Writing a little/Writing a lot
Yesterday I overheard an interesting discussion, and that’s what I’d like to tell you about, but first, a heads-up.
I mentioned in the past the StoryBundle as one of the tools that I am using to keep reading in these times of money shortage and other disasters.
They have an offer up called The Write Stuff Bundle 2017 which is highly recommended – you get books about writing by the likes of Kristine Kathryn Rusch, Lawrence Block and Dean Wesley Smith, among others. You also get an 80% discount on Writer’s Café, an excellent writing software. You don’t pay much, and a share of your money goes to a charity.
Nice and smooth1.
Now I mention this because the bundle includes Dean Wesley Smith’s Writing a Novel in Seven Days, that is quite fun to read, and proposes a very interesting challenge.
Which brings me to the discussion I overheard yesterday, the gist of which was
It is better to write just a few stories rather than write a lot, what really matters is that the little you write you sell to a big publisher and then you land a big prize
And this is a theory I do not subscribe to.
I think I already bored you to distraction with my theory that self-publishing and digital publishing have brought us back (or forward) to a new age of pulp writing.
Not just in terms of contents (which is debatable), but in terms of practice: writers writing a lot of stuff, fast, and selling it for cheap, covering those niches where the readers are, and finding a way to thrive (or maybe just survive) in the proceedings.
So, my rationale is, the more I write, the more I sell (hopefully).
It means writing a novel in seven days (I did it once, and would love to do it again2), it means putting in eight hours a day at the keyboard, it means being on it 24/7: taking a walk thinking about the dialogue, cooking dinner while searching for a way out of the corner in which I painted myself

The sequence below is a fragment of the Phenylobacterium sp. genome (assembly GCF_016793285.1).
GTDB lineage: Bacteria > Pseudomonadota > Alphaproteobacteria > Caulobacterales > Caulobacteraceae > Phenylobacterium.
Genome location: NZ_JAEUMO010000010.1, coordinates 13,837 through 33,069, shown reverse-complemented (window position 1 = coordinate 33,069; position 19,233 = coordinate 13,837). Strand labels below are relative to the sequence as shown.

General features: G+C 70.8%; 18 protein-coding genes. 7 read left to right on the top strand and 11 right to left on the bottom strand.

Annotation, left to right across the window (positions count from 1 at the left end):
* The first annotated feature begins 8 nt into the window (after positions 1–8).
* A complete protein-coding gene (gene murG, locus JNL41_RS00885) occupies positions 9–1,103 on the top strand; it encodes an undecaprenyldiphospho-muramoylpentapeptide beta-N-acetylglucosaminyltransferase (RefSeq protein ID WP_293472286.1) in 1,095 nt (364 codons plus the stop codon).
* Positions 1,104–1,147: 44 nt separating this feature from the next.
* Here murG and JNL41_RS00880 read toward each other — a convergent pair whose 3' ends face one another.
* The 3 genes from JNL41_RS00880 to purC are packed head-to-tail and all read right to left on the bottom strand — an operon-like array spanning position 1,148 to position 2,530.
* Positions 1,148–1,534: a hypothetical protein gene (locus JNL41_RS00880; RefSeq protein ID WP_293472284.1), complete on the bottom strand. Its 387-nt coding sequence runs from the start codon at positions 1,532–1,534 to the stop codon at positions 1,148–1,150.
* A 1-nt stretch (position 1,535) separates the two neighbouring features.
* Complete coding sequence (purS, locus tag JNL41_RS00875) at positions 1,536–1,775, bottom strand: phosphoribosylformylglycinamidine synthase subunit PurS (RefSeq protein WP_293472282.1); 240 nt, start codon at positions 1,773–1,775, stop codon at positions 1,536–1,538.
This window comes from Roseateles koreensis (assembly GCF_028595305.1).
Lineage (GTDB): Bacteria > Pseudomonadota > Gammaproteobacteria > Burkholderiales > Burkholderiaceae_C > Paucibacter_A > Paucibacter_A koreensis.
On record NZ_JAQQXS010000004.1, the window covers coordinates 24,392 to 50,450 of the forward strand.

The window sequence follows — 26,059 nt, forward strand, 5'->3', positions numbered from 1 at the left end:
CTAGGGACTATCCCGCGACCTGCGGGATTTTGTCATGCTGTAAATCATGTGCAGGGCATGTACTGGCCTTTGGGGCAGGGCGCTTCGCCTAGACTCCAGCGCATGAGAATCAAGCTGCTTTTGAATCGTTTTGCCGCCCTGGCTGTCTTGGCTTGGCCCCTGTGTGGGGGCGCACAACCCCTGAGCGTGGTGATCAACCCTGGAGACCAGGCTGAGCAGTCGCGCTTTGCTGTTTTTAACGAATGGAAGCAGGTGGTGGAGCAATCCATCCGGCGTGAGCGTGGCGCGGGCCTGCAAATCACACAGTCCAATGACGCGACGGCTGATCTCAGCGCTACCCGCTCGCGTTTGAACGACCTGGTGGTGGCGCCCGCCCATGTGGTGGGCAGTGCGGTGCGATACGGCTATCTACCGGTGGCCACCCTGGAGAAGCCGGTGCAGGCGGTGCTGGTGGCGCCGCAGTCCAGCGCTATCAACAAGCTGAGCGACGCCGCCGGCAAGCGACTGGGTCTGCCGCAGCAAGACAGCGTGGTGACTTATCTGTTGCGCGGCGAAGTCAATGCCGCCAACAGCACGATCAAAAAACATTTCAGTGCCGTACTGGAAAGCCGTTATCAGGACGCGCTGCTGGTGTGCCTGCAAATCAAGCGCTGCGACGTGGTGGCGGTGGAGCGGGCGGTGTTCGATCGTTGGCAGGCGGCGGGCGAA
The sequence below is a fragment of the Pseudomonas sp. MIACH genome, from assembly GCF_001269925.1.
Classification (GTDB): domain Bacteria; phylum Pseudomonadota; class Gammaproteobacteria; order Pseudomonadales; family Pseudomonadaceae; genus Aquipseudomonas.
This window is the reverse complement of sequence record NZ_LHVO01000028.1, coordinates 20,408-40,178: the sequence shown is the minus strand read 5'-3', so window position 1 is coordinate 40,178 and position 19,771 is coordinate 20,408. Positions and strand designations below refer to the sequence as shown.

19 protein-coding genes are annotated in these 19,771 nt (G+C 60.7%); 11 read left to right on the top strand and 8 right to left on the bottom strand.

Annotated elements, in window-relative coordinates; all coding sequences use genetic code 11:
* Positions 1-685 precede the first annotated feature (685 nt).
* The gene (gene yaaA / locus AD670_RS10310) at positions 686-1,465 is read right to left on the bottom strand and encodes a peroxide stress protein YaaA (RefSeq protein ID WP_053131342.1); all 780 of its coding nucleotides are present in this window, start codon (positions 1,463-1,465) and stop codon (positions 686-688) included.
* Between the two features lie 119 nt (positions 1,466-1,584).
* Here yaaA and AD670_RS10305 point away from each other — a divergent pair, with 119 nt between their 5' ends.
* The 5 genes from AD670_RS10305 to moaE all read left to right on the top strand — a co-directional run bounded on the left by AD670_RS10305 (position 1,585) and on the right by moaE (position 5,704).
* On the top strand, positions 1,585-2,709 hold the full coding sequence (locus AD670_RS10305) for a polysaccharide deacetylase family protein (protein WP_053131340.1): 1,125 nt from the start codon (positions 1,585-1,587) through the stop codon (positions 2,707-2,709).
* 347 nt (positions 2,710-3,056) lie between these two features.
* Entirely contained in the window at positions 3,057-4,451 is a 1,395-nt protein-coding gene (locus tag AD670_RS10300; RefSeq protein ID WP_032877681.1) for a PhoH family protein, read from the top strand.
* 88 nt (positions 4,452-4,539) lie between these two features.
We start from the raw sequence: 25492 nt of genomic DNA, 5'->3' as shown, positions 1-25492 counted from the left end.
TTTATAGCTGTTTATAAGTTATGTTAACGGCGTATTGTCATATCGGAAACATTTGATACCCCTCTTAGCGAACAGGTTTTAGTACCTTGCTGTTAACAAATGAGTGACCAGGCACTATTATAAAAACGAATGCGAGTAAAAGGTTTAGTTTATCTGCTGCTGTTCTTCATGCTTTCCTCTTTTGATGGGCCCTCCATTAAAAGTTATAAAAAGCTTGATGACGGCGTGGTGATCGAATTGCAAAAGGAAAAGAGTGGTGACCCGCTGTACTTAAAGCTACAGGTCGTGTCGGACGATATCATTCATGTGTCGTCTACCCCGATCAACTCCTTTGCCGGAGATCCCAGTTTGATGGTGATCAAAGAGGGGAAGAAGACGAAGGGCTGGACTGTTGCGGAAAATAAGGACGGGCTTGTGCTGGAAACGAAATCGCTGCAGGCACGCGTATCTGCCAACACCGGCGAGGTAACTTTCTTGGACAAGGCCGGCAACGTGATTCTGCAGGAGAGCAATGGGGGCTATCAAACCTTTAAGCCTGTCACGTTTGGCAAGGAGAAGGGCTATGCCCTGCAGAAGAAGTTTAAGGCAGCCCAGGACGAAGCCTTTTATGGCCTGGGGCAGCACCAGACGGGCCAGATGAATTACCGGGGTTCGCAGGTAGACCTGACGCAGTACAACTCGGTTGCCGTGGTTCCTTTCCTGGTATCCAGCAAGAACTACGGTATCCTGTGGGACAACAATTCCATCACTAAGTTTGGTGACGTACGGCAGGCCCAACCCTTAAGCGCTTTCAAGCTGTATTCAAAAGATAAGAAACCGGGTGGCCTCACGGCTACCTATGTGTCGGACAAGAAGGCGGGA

It may mean using two or five aliases, not so much to hide my identity, as not to saturate the market.
It may mean doing work for hire, or work with publishers once in a while.
But it’s all part of the package, and it’s a work, and it’s fun. And sometimes it pays.
The trick being, of course, to turn that sometimes into often, possibly always.
But basically, in my world, word-count equals earnings, and it’s OK like that.
The alternative, the single once-in-a-while novel sold to a big publisher that makes a splash, gets you a national prize, puts on the telly, a lands you side gig writing for a newspaper or a magazine is something completely different.
The key word being make a splash.
It’s not about hard work and getting the words right, but it’s about marketing.
And it means it takes effort and success out of your hands, and puts them in the hands of the boys in marketing, and makes you a pawn in a game that has very little to do with writing 3.
And I don’t doubt a big publisher likes this model a lot – because it means focusing publicity and production on a single title and a single writer at a time, trying to funnel all the readers in that direction. Big numbers, big money. Also, the award-winning writer that made a splash becomes an on-demand worker, writing a new book only when the market can’t flog his earlier work anymore. In the interim, let him pay his bills with his weekly column on the local newspaper.
Indeed, I know a couple of fine writers, here where I live, that are being given a hard time by publishers because they write too much.
But if the stuff you write fulfills readers requests, if the guys are buying everything and keep asking for more, it’s not too much at all, right?
Or am I missing something?
(the comments are open as usual)